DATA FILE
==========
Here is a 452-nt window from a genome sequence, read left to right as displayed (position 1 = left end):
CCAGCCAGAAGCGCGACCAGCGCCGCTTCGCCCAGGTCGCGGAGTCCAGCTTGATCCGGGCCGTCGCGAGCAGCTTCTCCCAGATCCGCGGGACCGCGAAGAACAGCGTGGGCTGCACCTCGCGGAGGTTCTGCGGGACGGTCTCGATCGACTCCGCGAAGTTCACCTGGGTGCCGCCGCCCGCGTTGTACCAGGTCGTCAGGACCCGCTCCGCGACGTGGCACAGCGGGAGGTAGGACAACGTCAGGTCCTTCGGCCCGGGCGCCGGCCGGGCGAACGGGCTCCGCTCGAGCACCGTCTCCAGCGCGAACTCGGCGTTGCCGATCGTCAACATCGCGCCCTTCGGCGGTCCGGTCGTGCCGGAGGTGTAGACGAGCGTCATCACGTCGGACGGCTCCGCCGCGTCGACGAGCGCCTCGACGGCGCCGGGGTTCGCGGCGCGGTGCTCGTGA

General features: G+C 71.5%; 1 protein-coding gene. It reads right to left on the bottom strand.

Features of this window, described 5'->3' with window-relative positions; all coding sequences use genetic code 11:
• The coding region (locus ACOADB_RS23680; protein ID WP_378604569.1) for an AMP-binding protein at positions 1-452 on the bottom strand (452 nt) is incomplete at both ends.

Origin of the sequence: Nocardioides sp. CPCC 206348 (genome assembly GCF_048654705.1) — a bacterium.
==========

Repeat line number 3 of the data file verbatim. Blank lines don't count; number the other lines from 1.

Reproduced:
General features: G+C 71.5%; 1 protein-coding gene. It reads right to left on the bottom strand.